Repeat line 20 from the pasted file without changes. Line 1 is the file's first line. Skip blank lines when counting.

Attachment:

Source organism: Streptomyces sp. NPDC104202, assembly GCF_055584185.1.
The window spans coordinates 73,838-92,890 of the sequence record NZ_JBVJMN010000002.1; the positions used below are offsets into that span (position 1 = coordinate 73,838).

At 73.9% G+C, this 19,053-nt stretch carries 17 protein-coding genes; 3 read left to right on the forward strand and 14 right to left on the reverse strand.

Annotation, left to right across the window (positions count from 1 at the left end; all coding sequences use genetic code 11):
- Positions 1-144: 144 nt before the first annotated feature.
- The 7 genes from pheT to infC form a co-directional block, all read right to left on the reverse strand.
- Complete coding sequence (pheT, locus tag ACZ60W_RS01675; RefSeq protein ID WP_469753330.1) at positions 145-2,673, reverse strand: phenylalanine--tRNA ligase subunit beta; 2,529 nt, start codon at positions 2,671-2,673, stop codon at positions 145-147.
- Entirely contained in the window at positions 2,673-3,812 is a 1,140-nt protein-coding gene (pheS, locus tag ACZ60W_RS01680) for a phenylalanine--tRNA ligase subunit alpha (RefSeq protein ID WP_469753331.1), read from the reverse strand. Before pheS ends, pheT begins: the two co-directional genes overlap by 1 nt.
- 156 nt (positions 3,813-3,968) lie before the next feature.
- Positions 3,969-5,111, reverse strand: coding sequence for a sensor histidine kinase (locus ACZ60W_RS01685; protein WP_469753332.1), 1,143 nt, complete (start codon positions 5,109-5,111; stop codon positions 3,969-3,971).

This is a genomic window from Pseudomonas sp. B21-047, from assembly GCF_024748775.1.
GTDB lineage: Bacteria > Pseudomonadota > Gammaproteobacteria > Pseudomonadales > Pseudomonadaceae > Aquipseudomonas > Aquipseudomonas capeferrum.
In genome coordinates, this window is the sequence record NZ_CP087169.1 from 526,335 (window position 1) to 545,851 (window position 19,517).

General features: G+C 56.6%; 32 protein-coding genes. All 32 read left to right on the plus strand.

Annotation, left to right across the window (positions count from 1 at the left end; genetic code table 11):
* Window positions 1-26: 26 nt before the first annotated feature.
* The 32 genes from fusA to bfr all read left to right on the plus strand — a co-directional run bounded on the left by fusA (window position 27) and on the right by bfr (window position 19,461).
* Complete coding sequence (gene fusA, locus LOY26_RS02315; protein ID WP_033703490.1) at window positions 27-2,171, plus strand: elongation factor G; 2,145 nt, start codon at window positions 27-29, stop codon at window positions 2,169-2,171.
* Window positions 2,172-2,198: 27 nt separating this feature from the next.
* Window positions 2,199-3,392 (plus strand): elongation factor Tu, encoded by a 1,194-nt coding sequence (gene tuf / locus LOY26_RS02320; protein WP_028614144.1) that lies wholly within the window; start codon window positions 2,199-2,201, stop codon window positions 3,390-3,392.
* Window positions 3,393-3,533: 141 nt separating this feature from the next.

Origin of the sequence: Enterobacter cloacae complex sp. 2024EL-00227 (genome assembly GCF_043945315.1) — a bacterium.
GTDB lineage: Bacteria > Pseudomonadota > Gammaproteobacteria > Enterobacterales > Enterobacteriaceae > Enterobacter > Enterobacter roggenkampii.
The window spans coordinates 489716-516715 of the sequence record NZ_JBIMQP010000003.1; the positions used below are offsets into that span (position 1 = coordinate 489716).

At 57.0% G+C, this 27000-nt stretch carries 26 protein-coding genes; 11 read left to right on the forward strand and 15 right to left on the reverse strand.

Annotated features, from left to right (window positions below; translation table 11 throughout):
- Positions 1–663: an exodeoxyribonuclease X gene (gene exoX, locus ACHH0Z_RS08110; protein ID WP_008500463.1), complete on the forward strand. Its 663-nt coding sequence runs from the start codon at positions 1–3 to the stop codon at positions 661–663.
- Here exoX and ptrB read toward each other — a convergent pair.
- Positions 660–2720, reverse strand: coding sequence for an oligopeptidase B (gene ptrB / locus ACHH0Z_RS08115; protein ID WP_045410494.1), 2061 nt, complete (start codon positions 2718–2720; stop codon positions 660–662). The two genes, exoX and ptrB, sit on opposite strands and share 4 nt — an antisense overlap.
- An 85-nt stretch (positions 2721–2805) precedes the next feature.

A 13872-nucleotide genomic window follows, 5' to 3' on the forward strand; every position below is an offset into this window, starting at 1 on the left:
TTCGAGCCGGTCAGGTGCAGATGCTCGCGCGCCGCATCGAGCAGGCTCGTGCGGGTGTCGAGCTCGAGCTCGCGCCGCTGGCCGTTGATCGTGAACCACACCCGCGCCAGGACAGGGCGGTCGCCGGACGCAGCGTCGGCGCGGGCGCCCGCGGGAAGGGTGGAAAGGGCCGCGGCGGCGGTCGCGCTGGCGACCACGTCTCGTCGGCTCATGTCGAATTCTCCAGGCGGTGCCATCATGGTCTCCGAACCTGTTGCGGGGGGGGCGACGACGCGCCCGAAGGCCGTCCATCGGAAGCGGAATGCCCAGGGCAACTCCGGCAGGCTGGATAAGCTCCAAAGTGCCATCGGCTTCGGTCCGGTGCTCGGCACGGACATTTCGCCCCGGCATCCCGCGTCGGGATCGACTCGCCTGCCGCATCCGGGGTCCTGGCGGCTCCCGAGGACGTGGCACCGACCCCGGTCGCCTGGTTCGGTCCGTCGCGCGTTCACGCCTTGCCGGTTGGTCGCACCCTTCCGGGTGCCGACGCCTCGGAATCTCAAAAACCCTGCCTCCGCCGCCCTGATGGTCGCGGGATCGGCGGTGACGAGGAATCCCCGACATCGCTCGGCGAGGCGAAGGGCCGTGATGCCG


* Window positions 2,199-3,392 (plus strand): elongation factor Tu, encoded by a 1,194-nt coding sequence (gene tuf / locus LOY26_RS02320; protein WP_028614144.1) that lies wholly within the window; start codon window positions 2,199-2,201, stop codon window positions 3,390-3,392.